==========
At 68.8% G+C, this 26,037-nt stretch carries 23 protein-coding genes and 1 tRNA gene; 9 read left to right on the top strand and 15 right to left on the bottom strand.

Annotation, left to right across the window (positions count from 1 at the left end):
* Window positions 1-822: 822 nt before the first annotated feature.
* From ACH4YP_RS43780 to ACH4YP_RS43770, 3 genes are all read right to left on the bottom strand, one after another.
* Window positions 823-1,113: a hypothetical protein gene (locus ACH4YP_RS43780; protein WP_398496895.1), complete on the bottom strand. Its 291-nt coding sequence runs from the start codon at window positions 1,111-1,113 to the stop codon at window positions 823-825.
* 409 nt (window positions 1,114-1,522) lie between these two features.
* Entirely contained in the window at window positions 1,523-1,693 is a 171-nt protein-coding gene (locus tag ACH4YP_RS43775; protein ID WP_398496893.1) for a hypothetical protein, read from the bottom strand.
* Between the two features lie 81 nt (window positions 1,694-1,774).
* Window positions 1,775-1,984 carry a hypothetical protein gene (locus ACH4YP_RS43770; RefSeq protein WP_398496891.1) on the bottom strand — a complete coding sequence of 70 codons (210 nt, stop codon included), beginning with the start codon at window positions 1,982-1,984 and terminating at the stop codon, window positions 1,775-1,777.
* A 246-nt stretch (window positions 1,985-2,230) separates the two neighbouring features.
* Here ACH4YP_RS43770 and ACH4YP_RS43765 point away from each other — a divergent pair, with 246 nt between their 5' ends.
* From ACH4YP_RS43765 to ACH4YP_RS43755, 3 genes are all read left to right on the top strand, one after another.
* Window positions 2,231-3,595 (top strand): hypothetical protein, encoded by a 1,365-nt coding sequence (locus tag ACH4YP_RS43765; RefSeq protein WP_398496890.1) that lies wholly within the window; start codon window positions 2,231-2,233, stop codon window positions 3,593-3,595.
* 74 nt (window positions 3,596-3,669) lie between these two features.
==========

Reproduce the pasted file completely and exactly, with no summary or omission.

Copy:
At 68.8% G+C, this 26,037-nt stretch carries 23 protein-coding genes and 1 tRNA gene; 9 read left to right on the top strand and 15 right to left on the bottom strand.

Annotation, left to right across the window (positions count from 1 at the left end):
* Window positions 1-822: 822 nt before the first annotated feature.
* From ACH4YP_RS43780 to ACH4YP_RS43770, 3 genes are all read right to left on the bottom strand, one after another.
* Window positions 823-1,113: a hypothetical protein gene (locus ACH4YP_RS43780; protein WP_398496895.1), complete on the bottom strand. Its 291-nt coding sequence runs from the start codon at window positions 1,111-1,113 to the stop codon at window positions 823-825.
* 409 nt (window positions 1,114-1,522) lie between these two features.
* Entirely contained in the window at window positions 1,523-1,693 is a 171-nt protein-coding gene (locus tag ACH4YP_RS43775; protein ID WP_398496893.1) for a hypothetical protein, read from the bottom strand.
* Between the two features lie 81 nt (window positions 1,694-1,774).
* Window positions 1,775-1,984 carry a hypothetical protein gene (locus ACH4YP_RS43770; RefSeq protein WP_398496891.1) on the bottom strand — a complete coding sequence of 70 codons (210 nt, stop codon included), beginning with the start codon at window positions 1,982-1,984 and terminating at the stop codon, window positions 1,775-1,777.
* A 246-nt stretch (window positions 1,985-2,230) separates the two neighbouring features.
* Here ACH4YP_RS43770 and ACH4YP_RS43765 point away from each other — a divergent pair, with 246 nt between their 5' ends.
* From ACH4YP_RS43765 to ACH4YP_RS43755, 3 genes are all read left to right on the top strand, one after another.
* Window positions 2,231-3,595 (top strand): hypothetical protein, encoded by a 1,365-nt coding sequence (locus tag ACH4YP_RS43765; RefSeq protein WP_398496890.1) that lies wholly within the window; start codon window positions 2,231-2,233, stop codon window positions 3,593-3,595.
* 74 nt (window positions 3,596-3,669) lie between these two features.